War of the Rebellion: Serial 086 Page 0304 LOUISIANA AND THE TRANS-MISSISSIPPI. Chapter LIII.

Search Civil War Official Records

pitals here, capable of bearing arms in an emergency. I have ordered their organization in provisional companies, one in each hospital, with arms, accouterments, and ammunition, to be kept ready for use in a room in each hospital.

There are about seventy-five of the above number of convalescents whom the surgeon in charge reports as capable of duty in going out mounted on a scout of a few days, should it be necessary. The quartermaster has twelve horses here, and I shall endeavor to have about thirty more brought here from Davenport, to remain here for a few weeks. This arrangements will cause little trouble or expense; and though I anticipate little possibility of any such service as indicated being required, it is better to be prepared. There is needed here also an energetic and capable, acting as provost-marshal, and employing a Saint Louis detective, acquainted as far as may be with the names and history of men in Price's army, or residents in this section, formerly active rebels, and who are living here under the protection they have gained by taking the oath of allegiance. I respectfully ask that if consistent a detective of the kind named be obtained from Saint Louis and ordered to report here to me, A few after my arrival here last evening about 9 p. m., I was reliable informed that two mounted rebel soldiers from Price's army, who had been skulking for some days past in Iowa, had just passed over into Illinois by the ferry, and were to pass the night at the house of a political friend seven miles from here in Illinois. It being evident that these men would proceed on their way early in the morning, and there being no time to advise the military authorities in Illinois to secure their arrest, I sent a small squad which arrested them and brought them back here this morning. The men confessed that they belonged to Elliott's battalion, Jeff. Thompson's brigade, Shelby's division, of Price's army. I have advised General Cook of this proceeding and have asked to be advised of his wishes in the premises, saying to him that unless he should wish their more direct custody, I would send them men as prisoners of war to Rock Island, with the affidavits and other papers in the case.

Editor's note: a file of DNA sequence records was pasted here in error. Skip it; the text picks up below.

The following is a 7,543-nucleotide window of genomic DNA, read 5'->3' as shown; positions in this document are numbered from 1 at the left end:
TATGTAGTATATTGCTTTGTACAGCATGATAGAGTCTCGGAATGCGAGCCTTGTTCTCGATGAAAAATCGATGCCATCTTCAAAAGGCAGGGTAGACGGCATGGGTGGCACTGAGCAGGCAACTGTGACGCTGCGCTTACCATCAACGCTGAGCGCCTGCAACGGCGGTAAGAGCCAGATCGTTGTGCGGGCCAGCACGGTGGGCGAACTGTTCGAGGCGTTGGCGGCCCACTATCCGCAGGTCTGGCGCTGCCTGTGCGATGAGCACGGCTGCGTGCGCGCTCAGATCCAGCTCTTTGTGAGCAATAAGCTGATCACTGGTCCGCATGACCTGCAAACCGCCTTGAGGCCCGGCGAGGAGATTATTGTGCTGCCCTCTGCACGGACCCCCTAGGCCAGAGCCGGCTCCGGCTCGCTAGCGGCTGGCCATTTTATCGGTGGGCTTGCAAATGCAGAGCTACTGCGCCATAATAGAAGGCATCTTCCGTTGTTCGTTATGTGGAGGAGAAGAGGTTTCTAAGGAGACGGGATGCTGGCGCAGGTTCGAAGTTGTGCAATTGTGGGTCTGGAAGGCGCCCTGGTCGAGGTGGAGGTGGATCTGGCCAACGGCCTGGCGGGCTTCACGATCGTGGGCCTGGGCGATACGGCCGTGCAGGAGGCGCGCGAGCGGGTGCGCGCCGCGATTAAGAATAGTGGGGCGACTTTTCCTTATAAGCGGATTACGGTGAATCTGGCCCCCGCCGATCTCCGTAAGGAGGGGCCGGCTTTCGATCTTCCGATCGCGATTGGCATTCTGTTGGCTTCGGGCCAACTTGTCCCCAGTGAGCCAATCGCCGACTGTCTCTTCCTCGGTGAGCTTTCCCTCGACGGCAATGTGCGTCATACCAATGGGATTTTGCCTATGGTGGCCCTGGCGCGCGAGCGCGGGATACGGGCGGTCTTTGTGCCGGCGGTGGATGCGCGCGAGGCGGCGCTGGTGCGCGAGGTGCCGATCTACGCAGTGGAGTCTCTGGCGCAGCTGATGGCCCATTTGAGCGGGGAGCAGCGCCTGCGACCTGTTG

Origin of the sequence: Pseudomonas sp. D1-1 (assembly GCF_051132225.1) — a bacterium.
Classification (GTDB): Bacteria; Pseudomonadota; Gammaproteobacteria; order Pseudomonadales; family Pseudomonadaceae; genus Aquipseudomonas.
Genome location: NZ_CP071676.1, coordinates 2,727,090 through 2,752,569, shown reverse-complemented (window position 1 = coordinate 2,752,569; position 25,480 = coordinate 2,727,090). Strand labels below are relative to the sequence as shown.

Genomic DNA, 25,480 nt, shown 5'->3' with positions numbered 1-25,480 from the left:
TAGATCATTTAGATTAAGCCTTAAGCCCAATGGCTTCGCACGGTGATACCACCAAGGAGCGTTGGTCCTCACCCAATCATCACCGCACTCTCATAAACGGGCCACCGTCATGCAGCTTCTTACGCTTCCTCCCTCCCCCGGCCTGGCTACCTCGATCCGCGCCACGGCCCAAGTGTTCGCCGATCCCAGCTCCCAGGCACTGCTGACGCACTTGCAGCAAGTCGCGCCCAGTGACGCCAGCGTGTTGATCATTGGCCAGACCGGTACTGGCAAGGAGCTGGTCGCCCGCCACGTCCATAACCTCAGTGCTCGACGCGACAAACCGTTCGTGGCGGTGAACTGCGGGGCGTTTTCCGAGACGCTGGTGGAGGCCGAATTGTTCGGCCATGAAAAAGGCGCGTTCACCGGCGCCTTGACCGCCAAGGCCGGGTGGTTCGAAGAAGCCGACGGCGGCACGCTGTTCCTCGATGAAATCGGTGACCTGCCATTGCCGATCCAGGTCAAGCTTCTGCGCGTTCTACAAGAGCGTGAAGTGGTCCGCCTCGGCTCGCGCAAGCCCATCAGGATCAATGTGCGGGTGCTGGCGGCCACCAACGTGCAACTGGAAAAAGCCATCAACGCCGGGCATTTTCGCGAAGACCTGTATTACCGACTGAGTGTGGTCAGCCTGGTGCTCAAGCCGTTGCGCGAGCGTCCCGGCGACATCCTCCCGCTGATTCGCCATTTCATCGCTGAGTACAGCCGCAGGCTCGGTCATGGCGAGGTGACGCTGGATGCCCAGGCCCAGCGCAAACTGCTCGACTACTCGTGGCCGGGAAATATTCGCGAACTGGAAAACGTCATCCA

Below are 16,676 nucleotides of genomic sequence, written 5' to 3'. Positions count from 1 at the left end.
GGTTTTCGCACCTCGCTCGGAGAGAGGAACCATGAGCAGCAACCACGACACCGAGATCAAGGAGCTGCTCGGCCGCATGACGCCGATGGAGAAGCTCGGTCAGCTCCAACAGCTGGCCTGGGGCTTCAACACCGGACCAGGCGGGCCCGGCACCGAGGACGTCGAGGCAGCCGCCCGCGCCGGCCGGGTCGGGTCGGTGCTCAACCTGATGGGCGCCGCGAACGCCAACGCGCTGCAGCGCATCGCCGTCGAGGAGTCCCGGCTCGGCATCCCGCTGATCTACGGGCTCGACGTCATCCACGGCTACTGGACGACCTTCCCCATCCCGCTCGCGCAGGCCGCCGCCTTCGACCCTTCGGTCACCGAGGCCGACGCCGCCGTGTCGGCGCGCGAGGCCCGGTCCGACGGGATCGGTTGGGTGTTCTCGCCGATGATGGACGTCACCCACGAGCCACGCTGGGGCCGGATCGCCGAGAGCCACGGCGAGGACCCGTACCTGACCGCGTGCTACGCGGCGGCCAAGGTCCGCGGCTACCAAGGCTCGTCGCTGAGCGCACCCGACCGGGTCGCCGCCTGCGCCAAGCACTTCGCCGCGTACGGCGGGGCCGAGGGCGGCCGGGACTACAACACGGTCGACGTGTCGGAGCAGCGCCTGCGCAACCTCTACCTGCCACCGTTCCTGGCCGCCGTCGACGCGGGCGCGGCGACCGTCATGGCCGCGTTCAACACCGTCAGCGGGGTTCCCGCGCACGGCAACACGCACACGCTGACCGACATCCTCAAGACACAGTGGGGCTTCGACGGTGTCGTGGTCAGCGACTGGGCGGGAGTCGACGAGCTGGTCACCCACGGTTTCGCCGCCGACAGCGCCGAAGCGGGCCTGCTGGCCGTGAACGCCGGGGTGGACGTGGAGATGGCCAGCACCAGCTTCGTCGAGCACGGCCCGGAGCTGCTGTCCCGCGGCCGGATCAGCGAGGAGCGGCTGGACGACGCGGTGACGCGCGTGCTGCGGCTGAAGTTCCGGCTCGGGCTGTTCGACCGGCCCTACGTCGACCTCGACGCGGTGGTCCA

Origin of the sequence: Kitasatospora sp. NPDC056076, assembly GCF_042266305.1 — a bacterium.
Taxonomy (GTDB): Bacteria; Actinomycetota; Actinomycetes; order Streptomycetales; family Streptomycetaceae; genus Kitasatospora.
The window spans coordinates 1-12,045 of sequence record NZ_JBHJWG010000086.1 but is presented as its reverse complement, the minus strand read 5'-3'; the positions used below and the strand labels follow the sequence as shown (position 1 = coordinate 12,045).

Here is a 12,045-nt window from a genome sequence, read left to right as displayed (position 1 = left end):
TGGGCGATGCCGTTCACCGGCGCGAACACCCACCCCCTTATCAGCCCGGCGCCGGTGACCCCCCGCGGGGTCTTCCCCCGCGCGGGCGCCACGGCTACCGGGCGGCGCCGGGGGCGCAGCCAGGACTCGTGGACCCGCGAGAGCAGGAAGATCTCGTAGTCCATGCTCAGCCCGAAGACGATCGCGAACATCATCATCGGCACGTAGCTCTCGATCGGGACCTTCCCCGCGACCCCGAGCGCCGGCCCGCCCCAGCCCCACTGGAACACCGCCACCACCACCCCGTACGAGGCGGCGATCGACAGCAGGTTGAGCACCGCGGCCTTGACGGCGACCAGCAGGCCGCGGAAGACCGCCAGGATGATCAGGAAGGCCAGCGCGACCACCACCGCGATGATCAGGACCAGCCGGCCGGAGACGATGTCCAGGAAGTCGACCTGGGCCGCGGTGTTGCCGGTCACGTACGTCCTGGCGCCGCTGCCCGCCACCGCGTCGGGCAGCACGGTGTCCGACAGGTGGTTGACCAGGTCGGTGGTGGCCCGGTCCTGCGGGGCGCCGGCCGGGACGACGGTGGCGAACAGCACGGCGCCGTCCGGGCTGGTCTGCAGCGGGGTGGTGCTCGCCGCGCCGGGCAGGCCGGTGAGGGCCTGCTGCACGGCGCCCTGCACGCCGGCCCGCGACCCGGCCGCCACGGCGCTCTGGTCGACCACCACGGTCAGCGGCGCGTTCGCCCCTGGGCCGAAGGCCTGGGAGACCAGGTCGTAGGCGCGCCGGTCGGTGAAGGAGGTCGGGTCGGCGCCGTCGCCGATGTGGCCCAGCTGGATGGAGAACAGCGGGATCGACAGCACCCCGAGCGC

With great respect, major, your obedient servant,




Saint Paul, Minn., October 28, 1864.

Lieutenant Colonel WILLIAM PFAENDER,

Commanding Second Sub-District, Fort Ridgely, Minn.:

COLONEL: A small detachment of Indian women and children were dispatched from the vicinity of Fort Snelling, by direction of the brigadier-General commanding, to join the train for the Missouri Reservation at Lake Shetek. Henry Belland, chief of the expressmen, was sent with them and has just returned. He reports that Lieutenant McGrade failed to find any scouts at the camp, and only fell in with one lodge of Indians, the tenants of which he took along with him, and the supposition is that the scouts who should be on duty at the designated spot have, without any authority, scattered for the purpose of hunting buffalo, and that the Indians ordered to be sent to the Missouri have accompanies them. General Sibley directs that you cause an investigation into this conduct and report the facts as soon as ascertained, with a view to the prompt discharge of all the scouts who have,